Come In and Hear the Truth: Jazz and Race on 52nd Street
Hardcover; 314 pages
University of Chicago Press
The section of Manhattan's 52nd Street between 5th and 7th Avenues, fondly referred to as "The Street," holds iconic status as a major epicenter of jazz from Prohibition through World War II. Partrick Burke's book is a critical reexamination of 52nd Street's history with particular focus on racial relations, the social ethos of "bachelor" culture, the development and popularity of jazz genres and the aesthetic tension between jazz viewed as a "high" art form of spontaneous individual expression versus jazz as standardized popular (read: "low") entertainment.
Burke is especially interested in how the various stylistic representations of jazzdixieland, swing and bopinfluence and are influenced by racial stereotyping and in how black entertainers adopted individual, even contrary, strategies to undermine such perceptions. He suggests, for example, that violinist Stuff Smith combined improvisational prowess with showman's shtick in his early performances at the Onyx Club, while his successor, singer Maxine Sullivan, relied on John Kirby's classicized arrangements, European repertory and a gracious, cultivated stage demeanor.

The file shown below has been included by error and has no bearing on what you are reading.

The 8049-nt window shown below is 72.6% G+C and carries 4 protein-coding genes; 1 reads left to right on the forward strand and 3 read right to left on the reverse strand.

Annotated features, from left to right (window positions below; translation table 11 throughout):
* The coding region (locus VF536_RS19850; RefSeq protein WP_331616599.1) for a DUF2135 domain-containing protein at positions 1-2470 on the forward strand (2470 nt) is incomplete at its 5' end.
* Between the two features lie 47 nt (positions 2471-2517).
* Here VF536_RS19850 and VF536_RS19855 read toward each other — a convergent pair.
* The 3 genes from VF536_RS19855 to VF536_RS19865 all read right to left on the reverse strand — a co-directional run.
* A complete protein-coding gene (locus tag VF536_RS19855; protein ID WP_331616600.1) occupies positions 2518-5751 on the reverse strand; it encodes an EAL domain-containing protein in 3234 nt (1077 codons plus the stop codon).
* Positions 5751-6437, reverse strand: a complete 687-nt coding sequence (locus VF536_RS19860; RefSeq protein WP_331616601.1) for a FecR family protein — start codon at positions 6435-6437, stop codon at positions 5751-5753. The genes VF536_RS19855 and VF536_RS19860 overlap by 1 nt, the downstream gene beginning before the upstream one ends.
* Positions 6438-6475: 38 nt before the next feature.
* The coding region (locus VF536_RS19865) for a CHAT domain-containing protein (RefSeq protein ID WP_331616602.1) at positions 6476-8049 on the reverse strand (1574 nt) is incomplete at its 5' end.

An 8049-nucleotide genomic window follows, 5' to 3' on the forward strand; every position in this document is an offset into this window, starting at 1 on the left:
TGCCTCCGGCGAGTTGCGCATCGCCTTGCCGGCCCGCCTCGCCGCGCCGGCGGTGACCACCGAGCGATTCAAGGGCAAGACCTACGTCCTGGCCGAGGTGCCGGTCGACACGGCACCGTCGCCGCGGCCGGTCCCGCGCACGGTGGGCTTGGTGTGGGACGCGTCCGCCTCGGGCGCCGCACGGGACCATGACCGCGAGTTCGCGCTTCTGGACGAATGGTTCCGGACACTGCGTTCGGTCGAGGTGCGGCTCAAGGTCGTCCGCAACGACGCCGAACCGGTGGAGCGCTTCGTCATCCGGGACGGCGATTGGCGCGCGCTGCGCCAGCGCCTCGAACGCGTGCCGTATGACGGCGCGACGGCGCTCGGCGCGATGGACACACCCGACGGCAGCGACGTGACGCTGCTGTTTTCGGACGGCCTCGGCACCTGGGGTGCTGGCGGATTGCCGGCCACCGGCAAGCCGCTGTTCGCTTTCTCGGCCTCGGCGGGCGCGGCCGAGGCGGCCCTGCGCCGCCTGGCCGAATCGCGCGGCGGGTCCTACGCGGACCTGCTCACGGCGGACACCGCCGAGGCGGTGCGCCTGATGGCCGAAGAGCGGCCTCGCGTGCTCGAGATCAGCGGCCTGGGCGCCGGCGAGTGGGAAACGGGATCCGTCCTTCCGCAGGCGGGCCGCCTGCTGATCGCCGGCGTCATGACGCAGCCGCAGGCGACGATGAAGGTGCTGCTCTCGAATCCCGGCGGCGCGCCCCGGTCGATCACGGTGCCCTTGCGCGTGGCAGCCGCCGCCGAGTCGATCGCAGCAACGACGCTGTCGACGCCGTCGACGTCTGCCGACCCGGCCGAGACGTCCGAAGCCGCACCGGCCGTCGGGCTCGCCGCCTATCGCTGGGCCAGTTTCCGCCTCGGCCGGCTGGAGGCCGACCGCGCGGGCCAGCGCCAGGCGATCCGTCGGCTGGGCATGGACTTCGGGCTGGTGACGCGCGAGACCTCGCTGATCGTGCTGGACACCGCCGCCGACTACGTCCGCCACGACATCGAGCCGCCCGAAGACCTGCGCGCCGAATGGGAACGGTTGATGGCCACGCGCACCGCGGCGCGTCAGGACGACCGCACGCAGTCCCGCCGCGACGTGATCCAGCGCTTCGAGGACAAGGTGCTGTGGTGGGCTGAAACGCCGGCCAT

Thoroughly researched using archives, newspapers, trade magazines, interviews, supplemented with period photos and a timeline of key clubs, the book is laid out in a series of case studies: the origins of the Onyx club (once a speakeasy and insider hangout for white "legit" musicians); the Spirits of Rhythm at the Onyx; singers and trumpeters Louis Prima and Wingy Manone (white musicians who appropriated and popularized black music) at the Famous Door; Smith then Sullivan at the Onyx; Count Basie at the Famous Door; clarinetist Joe Marsala at the Hickory House; the rise of bebop and the Dixieland Revival at Jimmy Ryan's.
More than a historical retread, Burke's treatment of the aforementioned themes makes for stimulating and informative reading.